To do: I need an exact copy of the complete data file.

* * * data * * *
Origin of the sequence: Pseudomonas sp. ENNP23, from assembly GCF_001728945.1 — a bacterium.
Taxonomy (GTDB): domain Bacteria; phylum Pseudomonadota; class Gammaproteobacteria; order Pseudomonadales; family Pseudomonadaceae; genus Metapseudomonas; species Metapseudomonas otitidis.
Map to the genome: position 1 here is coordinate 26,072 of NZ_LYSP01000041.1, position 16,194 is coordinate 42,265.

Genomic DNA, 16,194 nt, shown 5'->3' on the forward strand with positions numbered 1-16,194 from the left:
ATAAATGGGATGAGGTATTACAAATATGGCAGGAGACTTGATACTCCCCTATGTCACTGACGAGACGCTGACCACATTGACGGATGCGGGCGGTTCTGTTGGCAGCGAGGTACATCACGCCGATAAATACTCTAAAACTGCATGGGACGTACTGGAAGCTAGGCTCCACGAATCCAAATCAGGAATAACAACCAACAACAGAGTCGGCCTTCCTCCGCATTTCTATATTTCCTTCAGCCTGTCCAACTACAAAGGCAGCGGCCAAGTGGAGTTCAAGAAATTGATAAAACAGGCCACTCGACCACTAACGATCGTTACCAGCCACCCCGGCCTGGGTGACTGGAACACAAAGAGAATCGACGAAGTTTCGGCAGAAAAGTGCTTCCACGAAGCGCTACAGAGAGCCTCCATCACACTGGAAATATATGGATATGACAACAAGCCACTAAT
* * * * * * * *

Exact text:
Origin of the sequence: Pseudomonas sp. ENNP23, from assembly GCF_001728945.1 — a bacterium.
Taxonomy (GTDB): domain Bacteria; phylum Pseudomonadota; class Gammaproteobacteria; order Pseudomonadales; family Pseudomonadaceae; genus Metapseudomonas; species Metapseudomonas otitidis.
Map to the genome: position 1 here is coordinate 26,072 of NZ_LYSP01000041.1, position 16,194 is coordinate 42,265.

Genomic DNA, 16,194 nt, shown 5'->3' on the forward strand with positions numbered 1-16,194 from the left:
ATAAATGGGATGAGGTATTACAAATATGGCAGGAGACTTGATACTCCCCTATGTCACTGACGAGACGCTGACCACATTGACGGATGCGGGCGGTTCTGTTGGCAGCGAGGTACATCACGCCGATAAATACTCTAAAACTGCATGGGACGTACTGGAAGCTAGGCTCCACGAATCCAAATCAGGAATAACAACCAACAACAGAGTCGGCCTTCCTCCGCATTTCTATATTTCCTTCAGCCTGTCCAACTACAAAGGCAGCGGCCAAGTGGAGTTCAAGAAATTGATAAAACAGGCCACTCGACCACTAACGATCGTTACCAGCCACCCCGGCCTGGGTGACTGGAACACAAAGAGAATCGACGAAGTTTCGGCAGAAAAGTGCTTCCACGAAGCGCTACAGAGAGCCTCCATCACACTGGAAATATATGGATATGACAACAAGCCACTAAT